Q: I am reading a book that recommends omega-3 fatty acids. What do you think about these fats?
– Tim from Woodstock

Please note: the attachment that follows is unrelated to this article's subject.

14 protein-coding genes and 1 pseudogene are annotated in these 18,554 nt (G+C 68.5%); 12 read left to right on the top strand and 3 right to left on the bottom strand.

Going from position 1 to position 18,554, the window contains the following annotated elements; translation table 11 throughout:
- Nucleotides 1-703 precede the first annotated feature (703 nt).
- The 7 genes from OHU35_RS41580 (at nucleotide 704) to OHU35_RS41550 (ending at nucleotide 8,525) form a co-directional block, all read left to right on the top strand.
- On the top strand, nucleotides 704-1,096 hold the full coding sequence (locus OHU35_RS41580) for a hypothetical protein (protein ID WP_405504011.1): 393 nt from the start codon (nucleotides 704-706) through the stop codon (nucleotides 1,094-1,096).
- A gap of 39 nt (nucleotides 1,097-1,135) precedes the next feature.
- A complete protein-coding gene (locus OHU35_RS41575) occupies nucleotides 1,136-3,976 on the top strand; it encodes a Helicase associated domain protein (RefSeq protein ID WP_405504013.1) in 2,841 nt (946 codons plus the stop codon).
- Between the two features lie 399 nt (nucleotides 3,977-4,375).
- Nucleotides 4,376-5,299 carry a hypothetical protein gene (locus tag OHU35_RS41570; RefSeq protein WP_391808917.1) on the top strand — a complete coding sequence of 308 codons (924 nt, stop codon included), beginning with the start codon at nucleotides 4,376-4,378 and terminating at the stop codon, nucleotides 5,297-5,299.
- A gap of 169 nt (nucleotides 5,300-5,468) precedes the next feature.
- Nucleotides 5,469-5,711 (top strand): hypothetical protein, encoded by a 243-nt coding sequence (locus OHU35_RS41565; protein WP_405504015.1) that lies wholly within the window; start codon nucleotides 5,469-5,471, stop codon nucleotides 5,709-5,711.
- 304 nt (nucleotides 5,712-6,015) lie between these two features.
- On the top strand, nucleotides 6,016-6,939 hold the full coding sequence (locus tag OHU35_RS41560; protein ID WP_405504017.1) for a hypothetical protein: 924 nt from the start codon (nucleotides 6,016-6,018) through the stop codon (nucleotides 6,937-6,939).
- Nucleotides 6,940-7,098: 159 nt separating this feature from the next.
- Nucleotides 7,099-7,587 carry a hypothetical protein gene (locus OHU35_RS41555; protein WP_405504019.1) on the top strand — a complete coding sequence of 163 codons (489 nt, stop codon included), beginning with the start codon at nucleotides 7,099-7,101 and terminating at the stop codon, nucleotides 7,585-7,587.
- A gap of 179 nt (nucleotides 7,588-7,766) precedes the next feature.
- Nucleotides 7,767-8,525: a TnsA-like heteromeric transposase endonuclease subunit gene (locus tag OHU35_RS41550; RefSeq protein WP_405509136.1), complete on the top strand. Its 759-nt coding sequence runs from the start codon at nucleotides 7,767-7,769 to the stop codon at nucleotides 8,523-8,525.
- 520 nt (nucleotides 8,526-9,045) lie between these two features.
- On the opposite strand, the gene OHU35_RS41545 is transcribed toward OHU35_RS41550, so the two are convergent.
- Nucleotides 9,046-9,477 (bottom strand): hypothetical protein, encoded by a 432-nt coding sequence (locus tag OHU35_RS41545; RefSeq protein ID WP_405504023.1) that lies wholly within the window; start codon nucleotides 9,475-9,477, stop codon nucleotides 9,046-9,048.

A: Although I can’t speak for the book, I do support recommendations that people eat more omega-3 fats and less saturated fats. In researching my latest book, The Origin Diet (Henry Holt, January 2001), I found that our bodies evolved on diets rich in these omega-3s, consuming up to 5 to 10 grams a day. Today most people average less than 1 gram a day. Unlike saturated fats, which are storage fats, the omega-3s are structural fats that function as components of cell membranes, building blocks for hormone-like compounds called prostaglandins, and as regulators of bone metabolism and nerve function. It’s not surprising that an overwhelming amount of research is showing that increasing these fats in our diets lowers risk for physical, emotional, and mental disorders. Rich sources of the omega-3s include wild game and fatty fish, such as salmon, mackerel, and sardines. Although flaxseed contains omega-3s, they are converted inefficiently to the active forms of these fats in the body, so flaxseed is not as good a source as is fatty fish. -Elizabeth Somer